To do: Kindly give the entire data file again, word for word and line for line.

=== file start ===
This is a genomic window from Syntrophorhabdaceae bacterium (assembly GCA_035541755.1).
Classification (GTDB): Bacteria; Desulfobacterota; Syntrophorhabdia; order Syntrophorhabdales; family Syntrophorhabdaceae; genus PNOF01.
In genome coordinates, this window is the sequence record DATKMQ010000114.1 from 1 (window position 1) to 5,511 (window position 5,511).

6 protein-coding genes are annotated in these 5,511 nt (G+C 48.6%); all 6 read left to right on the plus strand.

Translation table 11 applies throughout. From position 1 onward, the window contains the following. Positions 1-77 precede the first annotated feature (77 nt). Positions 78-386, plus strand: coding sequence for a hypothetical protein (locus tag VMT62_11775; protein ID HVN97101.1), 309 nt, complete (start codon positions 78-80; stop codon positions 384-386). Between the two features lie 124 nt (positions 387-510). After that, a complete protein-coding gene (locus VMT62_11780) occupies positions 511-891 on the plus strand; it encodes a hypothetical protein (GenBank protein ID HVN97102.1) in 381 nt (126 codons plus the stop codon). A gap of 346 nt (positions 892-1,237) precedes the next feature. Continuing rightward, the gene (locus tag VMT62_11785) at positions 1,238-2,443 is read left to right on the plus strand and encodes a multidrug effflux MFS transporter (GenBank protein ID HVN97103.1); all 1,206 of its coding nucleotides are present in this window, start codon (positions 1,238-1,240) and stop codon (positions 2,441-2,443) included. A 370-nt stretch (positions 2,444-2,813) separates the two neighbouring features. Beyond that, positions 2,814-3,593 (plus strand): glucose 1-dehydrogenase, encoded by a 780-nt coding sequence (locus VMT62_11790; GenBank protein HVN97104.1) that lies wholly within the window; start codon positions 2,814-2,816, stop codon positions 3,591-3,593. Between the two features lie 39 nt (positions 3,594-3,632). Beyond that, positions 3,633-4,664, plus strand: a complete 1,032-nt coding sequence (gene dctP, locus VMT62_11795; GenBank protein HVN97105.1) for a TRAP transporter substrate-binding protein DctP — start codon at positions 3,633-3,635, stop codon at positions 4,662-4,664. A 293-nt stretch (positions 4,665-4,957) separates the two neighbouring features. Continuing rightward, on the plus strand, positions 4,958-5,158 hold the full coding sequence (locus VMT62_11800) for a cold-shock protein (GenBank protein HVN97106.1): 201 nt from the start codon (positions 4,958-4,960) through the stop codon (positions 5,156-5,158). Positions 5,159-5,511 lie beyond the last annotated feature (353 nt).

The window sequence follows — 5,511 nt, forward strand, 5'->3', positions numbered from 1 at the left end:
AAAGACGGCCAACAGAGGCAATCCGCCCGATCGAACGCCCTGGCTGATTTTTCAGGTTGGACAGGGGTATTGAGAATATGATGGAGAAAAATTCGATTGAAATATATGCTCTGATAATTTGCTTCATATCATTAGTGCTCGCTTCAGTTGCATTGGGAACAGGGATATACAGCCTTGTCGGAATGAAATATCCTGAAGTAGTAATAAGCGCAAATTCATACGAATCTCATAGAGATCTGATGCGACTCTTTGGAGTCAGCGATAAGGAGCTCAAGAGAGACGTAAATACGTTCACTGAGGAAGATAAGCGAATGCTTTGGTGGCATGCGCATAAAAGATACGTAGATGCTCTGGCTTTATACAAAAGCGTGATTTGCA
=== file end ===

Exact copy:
This is a genomic window from Syntrophorhabdaceae bacterium (assembly GCA_035541755.1).
Classification (GTDB): Bacteria; Desulfobacterota; Syntrophorhabdia; order Syntrophorhabdales; family Syntrophorhabdaceae; genus PNOF01.
In genome coordinates, this window is the sequence record DATKMQ010000114.1 from 1 (window position 1) to 5,511 (window position 5,511).

6 protein-coding genes are annotated in these 5,511 nt (G+C 48.6%); all 6 read left to right on the plus strand.

Translation table 11 applies throughout. From position 1 onward, the window contains the following. Positions 1-77 precede the first annotated feature (77 nt). Positions 78-386, plus strand: coding sequence for a hypothetical protein (locus tag VMT62_11775; protein ID HVN97101.1), 309 nt, complete (start codon positions 78-80; stop codon positions 384-386). Between the two features lie 124 nt (positions 387-510). After that, a complete protein-coding gene (locus VMT62_11780) occupies positions 511-891 on the plus strand; it encodes a hypothetical protein (GenBank protein ID HVN97102.1) in 381 nt (126 codons plus the stop codon). A gap of 346 nt (positions 892-1,237) precedes the next feature. Continuing rightward, the gene (locus tag VMT62_11785) at positions 1,238-2,443 is read left to right on the plus strand and encodes a multidrug effflux MFS transporter (GenBank protein ID HVN97103.1); all 1,206 of its coding nucleotides are present in this window, start codon (positions 1,238-1,240) and stop codon (positions 2,441-2,443) included. A 370-nt stretch (positions 2,444-2,813) separates the two neighbouring features. Beyond that, positions 2,814-3,593 (plus strand): glucose 1-dehydrogenase, encoded by a 780-nt coding sequence (locus VMT62_11790; GenBank protein HVN97104.1) that lies wholly within the window; start codon positions 2,814-2,816, stop codon positions 3,591-3,593. Between the two features lie 39 nt (positions 3,594-3,632). Beyond that, positions 3,633-4,664, plus strand: a complete 1,032-nt coding sequence (gene dctP, locus VMT62_11795; GenBank protein HVN97105.1) for a TRAP transporter substrate-binding protein DctP — start codon at positions 3,633-3,635, stop codon at positions 4,662-4,664. A 293-nt stretch (positions 4,665-4,957) separates the two neighbouring features. Continuing rightward, on the plus strand, positions 4,958-5,158 hold the full coding sequence (locus VMT62_11800) for a cold-shock protein (GenBank protein HVN97106.1): 201 nt from the start codon (positions 4,958-4,960) through the stop codon (positions 5,156-5,158). Positions 5,159-5,511 lie beyond the last annotated feature (353 nt).

The window sequence follows — 5,511 nt, forward strand, 5'->3', positions numbered from 1 at the left end:
AAAGACGGCCAACAGAGGCAATCCGCCCGATCGAACGCCCTGGCTGATTTTTCAGGTTGGACAGGGGTATTGAGAATATGATGGAGAAAAATTCGATTGAAATATATGCTCTGATAATTTGCTTCATATCATTAGTGCTCGCTTCAGTTGCATTGGGAACAGGGATATACAGCCTTGTCGGAATGAAATATCCTGAAGTAGTAATAAGCGCAAATTCATACGAATCTCATAGAGATCTGATGCGACTCTTTGGAGTCAGCGATAAGGAGCTCAAGAGAGACGTAAATACGTTCACTGAGGAAGATAAGCGAATGCTTTGGTGGCATGCGCATAAAAGATACGTAGATGCTCTGGCTTTATACAAAAGCGTGATTTGCA